Because as soon as an event or a verb or a set of symptoms floating by in awareness are turned into a "noun" that has a "name" it is then regarded by our human brains as a "thing". 
This is called "reification" - treating an abstraction as if it were a real thing. 

Then the instinct to go after that thing, hunt it down and nail it, switches on.  Especially perhaps in the medical world, because of the momentum for preserving "life" by fighting anything that has been labelled a "disease". 

For your listening and viewing pleasure:

A few days ago I blogged about some papers indicating that yes-ciception (or, as I like to call it, social grooming) can trigger growth of new neurons in the spinal cord that inhibit nociception.

I think this is a wonderful start to a vindication of keeping manual therapy (or as I like to call it, human primate social grooming) in our scope.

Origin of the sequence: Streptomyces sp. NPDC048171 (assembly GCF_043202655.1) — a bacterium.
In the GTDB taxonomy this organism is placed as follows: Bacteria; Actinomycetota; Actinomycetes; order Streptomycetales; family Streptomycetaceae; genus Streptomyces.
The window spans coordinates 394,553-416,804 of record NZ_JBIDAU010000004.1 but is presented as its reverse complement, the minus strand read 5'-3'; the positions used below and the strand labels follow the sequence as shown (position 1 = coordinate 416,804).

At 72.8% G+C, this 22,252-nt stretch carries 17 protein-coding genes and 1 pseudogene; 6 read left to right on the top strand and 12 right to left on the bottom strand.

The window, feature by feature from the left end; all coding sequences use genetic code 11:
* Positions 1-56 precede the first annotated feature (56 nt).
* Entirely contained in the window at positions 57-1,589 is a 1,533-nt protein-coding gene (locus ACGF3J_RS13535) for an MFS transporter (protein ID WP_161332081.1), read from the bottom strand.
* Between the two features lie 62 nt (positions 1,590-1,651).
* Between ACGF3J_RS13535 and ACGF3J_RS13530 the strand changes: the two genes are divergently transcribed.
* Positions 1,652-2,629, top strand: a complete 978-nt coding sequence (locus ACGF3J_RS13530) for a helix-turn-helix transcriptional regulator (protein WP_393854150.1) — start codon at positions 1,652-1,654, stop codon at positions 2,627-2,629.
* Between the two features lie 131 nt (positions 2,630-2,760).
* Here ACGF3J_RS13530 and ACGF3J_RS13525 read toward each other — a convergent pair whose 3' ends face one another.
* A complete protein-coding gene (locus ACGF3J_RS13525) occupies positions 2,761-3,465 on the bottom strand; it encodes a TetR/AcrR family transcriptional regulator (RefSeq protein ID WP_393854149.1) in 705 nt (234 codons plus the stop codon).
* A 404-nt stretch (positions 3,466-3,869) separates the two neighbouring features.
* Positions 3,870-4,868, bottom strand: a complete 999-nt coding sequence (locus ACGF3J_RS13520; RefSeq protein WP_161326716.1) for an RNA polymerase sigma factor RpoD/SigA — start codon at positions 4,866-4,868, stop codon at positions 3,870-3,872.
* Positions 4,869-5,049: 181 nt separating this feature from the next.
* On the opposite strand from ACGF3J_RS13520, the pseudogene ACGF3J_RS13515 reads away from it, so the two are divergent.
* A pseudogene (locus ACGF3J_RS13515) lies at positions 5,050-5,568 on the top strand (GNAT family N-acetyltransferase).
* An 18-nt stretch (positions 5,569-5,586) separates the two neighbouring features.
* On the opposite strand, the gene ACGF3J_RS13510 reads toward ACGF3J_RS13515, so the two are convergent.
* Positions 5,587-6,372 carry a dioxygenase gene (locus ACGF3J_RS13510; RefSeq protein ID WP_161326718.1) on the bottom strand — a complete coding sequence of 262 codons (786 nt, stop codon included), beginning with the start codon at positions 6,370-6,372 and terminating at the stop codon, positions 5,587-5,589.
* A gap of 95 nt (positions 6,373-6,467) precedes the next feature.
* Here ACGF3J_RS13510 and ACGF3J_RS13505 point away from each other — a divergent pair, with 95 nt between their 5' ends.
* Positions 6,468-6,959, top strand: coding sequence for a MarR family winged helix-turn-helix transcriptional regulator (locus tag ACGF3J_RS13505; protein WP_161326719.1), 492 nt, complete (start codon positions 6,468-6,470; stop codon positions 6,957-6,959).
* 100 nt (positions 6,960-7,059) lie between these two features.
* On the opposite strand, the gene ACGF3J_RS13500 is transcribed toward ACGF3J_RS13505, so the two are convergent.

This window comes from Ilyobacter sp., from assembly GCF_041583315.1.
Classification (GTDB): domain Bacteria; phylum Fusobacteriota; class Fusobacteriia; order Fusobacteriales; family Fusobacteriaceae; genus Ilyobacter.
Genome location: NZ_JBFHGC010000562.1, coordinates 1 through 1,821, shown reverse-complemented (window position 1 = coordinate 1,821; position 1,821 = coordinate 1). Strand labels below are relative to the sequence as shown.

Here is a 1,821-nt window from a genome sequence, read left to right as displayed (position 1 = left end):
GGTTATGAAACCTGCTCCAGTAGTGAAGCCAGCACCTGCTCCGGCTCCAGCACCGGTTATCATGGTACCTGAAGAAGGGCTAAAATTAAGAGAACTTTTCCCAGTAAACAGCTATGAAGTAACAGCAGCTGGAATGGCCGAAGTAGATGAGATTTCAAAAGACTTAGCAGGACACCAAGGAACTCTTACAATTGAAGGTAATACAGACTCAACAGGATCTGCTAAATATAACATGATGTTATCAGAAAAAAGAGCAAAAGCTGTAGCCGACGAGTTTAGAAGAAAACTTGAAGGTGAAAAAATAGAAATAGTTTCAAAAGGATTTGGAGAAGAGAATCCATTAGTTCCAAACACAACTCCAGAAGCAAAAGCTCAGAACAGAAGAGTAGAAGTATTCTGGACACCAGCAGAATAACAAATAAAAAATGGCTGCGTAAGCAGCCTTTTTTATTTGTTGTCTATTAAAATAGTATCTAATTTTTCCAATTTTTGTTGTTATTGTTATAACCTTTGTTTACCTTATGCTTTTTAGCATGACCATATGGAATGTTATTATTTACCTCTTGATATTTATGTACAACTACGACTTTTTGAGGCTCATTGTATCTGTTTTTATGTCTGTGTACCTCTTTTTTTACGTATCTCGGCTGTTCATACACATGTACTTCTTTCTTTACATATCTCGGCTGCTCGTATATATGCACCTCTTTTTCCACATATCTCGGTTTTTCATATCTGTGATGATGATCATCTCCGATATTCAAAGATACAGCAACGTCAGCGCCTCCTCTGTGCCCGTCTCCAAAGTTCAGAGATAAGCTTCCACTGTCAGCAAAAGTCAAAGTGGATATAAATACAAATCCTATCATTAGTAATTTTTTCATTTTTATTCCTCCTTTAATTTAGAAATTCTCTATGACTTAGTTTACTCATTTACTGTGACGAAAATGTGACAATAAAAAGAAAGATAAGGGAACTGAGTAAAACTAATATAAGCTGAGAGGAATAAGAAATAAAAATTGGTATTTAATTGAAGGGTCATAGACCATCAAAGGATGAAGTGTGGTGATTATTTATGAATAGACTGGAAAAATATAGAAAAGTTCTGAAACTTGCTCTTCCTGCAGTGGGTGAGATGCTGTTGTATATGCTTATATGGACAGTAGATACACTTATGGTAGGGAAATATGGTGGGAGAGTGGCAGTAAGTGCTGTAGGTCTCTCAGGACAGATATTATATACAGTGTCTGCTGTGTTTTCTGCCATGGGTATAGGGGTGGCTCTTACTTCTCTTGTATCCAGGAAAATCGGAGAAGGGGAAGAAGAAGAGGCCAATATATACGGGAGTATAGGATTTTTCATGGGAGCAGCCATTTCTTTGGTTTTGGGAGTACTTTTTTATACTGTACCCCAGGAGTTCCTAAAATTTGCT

I included a video of Martin Hey speaking at a conference about the state of the profession

PT is kind of a mess these days, everywhere, not just in the UK.
Every so often though, I see something that cheers me up again. 

I had not seen Nancy Zimny's paper before, but I like the gist of it.
Nancy J. Zimny; Diagnostic Classification and Orthopaedic Physical Therapy Practice: What We Can Learn from Medicine. J Orthop Sports Phys Ther • Volume 34 • Number 3 • March 2004 (FULL TEXT)

This paper comes even closer to taking Occam's Razor to all the clutter of orthopaedic overdiagnosis.
RenĂ© Pelletier, Johanne Higgins, and Daniel Bourbonnais; Is neuroplasticity in the central nervous system the missing link to our understanding of chronic musculoskeletal disorders? BMC Musculoskelet Disord. 2015; 16: 25.  (FULL TEXT)

Finally, because it is so engaging and brilliant, 
Arnold C; Ants Swarm Like Brains Think. Nautilus April 23 2015

(It's basically a reprint of her article from about a year ago, by the same title: Ants Swarm like Brains Think, April 24 2014 with the idea of positive feedback loops extracted/emphasized, and blogged about here: The ants go marching one by one.)

It seems to me that positive feedback loops operate at societal levels too, maybe even easier than they do at ant levels or neuronal levels.